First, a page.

Great news. A Tos Novel about Shaun Christopher intriguing. I'm glad you're writing a New TOS novel like this Greg.Congratulations I've been hoping you'd be writing a Tos story like this for a long time.
Actually I have felt lately like there is too much focus on lost eras and odd corners of trek lore.
I am pumped for a straight up Kirk Spock McCoy novel, whether it's original 5 yr mission era or the movie era. Personally the movie era is my favorite. (Not lost years stuff but the time periods with the crew together.) but either one is welcome at this point.
Last year was TOS heavy, seemingly, but only one traditional TOS novel.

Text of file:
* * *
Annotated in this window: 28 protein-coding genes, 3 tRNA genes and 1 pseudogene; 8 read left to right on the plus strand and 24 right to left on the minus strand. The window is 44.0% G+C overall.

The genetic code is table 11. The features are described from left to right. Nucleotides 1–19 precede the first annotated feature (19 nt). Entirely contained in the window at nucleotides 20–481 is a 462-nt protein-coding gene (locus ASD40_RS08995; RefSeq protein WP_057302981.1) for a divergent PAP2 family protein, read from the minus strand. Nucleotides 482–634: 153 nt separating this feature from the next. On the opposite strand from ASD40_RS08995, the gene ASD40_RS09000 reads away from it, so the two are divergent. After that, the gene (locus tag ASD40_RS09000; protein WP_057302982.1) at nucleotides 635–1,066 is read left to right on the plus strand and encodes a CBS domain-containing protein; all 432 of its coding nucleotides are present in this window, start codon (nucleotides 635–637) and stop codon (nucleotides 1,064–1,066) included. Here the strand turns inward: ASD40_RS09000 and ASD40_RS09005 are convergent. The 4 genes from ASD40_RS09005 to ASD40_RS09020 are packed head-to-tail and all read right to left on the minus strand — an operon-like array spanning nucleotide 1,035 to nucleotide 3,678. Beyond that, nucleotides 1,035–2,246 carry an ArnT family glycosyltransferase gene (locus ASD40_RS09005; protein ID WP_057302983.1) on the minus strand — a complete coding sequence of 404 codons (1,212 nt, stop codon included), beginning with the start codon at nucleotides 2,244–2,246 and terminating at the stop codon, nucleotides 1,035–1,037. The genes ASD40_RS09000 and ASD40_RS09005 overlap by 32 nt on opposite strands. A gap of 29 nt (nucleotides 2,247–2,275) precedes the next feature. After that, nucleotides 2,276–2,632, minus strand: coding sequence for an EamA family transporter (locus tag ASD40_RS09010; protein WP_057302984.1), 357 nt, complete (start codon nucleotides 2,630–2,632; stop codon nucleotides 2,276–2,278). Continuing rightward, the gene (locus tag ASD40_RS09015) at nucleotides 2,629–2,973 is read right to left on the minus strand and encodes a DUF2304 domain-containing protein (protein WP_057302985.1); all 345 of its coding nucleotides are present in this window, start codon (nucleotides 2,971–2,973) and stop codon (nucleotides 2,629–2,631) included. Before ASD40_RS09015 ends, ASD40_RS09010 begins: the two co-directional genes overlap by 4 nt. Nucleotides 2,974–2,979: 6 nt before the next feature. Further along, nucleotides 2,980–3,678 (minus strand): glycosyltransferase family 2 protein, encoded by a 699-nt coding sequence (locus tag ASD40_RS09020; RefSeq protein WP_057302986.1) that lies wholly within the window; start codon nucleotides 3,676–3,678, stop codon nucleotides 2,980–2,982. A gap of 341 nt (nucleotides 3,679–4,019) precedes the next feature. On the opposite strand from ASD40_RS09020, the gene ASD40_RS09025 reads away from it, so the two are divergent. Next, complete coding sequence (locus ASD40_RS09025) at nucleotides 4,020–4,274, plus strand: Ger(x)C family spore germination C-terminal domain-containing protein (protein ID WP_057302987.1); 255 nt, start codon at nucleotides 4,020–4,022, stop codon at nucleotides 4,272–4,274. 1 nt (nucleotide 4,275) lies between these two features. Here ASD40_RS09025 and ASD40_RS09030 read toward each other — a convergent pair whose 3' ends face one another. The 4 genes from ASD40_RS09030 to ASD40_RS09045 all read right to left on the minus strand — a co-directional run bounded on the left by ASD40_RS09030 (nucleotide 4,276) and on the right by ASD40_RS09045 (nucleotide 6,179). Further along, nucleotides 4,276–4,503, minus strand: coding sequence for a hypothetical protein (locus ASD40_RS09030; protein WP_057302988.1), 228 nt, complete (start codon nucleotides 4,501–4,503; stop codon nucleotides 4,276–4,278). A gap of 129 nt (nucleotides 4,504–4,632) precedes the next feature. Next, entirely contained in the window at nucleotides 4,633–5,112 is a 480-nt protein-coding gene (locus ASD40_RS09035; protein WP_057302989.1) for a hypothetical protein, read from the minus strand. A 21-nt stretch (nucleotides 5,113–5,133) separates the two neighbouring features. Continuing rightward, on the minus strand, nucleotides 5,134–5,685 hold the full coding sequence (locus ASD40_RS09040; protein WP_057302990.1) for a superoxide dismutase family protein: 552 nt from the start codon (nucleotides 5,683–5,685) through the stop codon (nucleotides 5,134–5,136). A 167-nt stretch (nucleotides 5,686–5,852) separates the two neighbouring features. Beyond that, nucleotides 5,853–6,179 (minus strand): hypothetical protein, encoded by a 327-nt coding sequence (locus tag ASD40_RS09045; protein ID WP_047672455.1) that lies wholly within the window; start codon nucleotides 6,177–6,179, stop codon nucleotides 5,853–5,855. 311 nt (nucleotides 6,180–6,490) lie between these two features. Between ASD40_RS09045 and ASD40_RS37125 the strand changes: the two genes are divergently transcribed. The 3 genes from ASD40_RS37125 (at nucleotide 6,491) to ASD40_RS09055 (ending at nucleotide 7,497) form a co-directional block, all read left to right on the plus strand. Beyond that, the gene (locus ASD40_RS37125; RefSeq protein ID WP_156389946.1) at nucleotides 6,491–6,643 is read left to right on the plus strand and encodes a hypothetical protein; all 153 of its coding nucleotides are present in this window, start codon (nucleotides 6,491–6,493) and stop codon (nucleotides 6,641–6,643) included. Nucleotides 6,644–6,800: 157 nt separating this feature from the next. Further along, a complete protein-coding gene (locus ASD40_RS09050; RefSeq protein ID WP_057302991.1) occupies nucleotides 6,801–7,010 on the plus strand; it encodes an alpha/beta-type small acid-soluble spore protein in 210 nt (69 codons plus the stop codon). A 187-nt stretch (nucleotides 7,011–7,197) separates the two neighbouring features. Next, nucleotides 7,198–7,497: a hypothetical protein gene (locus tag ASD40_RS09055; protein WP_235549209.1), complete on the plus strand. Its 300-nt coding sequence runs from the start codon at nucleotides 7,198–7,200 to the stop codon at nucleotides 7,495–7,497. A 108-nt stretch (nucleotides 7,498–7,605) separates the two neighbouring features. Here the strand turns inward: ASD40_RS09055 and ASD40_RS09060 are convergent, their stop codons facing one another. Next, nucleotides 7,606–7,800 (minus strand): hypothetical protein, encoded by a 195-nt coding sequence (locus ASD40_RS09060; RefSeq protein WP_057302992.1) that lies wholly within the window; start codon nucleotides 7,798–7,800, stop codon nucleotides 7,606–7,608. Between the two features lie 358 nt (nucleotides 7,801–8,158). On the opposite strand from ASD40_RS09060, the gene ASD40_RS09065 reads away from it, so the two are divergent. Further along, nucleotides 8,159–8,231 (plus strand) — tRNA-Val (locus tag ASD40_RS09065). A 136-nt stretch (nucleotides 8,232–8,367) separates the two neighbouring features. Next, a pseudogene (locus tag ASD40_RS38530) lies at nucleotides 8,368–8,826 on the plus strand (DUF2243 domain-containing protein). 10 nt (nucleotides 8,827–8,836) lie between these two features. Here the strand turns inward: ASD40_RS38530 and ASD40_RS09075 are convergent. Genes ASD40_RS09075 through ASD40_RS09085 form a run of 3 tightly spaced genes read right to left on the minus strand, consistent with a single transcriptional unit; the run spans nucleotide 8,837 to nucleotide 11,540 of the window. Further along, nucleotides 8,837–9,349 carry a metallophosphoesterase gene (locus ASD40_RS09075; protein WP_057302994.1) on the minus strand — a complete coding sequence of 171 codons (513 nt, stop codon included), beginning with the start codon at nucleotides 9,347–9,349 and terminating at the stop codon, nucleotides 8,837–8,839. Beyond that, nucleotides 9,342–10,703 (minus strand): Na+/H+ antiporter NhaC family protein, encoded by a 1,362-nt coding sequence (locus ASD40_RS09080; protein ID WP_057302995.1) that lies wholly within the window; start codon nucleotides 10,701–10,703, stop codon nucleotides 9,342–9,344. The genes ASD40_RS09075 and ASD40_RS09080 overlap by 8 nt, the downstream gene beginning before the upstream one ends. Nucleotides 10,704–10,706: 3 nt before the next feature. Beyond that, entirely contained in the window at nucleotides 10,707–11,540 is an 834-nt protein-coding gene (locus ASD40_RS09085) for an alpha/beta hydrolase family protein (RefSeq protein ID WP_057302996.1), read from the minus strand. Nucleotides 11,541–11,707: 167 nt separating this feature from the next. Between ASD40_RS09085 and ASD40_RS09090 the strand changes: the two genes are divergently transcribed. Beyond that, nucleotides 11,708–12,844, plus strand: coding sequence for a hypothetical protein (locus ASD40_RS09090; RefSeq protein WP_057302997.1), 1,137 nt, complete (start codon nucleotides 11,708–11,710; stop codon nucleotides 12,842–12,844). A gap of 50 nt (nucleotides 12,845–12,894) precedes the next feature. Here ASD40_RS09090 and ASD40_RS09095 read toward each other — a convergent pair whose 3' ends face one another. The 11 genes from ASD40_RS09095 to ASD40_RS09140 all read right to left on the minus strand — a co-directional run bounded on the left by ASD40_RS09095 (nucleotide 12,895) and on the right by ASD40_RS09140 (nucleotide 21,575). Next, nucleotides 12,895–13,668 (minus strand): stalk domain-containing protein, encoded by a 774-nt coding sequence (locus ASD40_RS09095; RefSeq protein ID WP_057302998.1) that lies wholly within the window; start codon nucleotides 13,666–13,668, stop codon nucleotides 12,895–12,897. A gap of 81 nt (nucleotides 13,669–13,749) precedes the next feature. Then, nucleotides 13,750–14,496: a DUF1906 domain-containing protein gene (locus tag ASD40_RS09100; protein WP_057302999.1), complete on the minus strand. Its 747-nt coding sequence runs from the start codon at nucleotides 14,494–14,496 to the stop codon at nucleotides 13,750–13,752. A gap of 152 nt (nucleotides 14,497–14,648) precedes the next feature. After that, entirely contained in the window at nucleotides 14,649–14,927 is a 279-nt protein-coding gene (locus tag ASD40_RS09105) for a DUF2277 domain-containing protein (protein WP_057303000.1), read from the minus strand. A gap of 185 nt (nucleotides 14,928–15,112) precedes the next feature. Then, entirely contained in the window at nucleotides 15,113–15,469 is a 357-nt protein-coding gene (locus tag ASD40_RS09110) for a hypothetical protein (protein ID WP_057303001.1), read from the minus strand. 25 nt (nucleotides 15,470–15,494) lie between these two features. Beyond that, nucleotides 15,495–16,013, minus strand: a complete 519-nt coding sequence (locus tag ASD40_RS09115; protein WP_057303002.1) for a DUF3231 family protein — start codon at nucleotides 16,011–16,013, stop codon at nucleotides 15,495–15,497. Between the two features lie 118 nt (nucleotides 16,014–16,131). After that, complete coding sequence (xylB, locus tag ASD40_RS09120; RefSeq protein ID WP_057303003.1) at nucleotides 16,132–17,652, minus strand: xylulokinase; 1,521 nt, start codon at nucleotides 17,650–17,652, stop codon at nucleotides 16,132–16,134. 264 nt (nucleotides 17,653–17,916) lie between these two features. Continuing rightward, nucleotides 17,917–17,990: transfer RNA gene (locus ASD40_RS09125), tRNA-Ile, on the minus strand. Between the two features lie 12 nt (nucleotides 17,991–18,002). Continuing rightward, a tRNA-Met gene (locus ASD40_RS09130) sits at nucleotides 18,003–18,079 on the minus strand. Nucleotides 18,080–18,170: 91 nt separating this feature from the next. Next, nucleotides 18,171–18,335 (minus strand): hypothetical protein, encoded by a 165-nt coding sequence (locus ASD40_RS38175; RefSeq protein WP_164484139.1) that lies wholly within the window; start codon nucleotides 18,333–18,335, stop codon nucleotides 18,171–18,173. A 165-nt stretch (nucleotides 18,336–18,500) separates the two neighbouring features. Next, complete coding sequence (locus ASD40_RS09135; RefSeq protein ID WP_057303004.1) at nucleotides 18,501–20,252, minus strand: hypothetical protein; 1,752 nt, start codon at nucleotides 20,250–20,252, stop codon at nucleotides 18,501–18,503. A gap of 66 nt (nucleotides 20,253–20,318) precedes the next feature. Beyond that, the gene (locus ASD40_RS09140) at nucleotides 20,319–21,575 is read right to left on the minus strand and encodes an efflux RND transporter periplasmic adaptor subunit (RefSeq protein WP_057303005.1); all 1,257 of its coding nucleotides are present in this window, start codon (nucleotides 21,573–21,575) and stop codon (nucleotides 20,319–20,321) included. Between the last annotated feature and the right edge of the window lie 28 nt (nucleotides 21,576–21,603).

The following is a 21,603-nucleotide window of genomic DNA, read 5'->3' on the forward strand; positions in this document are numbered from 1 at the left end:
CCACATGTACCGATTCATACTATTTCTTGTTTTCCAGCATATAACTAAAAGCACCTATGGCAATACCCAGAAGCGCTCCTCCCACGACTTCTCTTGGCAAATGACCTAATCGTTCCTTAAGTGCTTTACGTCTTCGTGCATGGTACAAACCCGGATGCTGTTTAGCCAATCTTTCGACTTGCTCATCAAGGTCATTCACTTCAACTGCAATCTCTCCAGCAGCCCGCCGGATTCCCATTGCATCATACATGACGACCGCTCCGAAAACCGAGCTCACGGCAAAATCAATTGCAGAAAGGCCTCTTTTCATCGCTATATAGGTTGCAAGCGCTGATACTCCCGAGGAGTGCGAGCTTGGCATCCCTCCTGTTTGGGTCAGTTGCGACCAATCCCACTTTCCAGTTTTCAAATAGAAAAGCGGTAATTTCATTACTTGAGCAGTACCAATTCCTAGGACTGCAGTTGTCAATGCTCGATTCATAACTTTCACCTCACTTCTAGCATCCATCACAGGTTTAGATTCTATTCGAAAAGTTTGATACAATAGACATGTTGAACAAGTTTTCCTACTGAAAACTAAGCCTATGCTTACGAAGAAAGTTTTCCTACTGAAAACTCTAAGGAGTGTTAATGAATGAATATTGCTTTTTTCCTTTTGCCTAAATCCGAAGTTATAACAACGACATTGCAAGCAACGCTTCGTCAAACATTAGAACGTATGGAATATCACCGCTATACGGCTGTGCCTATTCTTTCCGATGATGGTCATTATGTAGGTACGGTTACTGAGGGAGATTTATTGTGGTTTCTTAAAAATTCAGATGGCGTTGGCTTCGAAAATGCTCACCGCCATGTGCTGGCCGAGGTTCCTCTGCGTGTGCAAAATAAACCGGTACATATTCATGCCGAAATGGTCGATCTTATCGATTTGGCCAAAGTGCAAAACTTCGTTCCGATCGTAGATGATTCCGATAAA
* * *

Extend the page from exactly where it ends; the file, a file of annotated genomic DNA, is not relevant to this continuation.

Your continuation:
I like the lost years kinds of stories too, mind you. Or the ongoing story novels (aka post Destiny the days.) I just would love to see the occasional novel set during the TNG era, or TOS era, to keep things interesting.
I remember when The Last Roundup came out and they announced that the TOS line was going to a lower decks format. I never understood this. It seems like plain old TOS novels have been few and far between ever since. Not nonexistent, just much more rare than they should be.
All this to say - I can't wait for your new book!!!!
Greg, have you ever thought about writing a Captain Tracey adventure? Ever since the events in The Omega Glory, I've been curious to know about the captain of the Exeter. Let alone the crew of that doomed starship.
Jim Kirk stated that Ron Tracey was one of the most experienced captains in the Starfleet. I for one, would like to read about how such an experienced captain could suffer a tragic downfall like he did.
Separate names with a comma.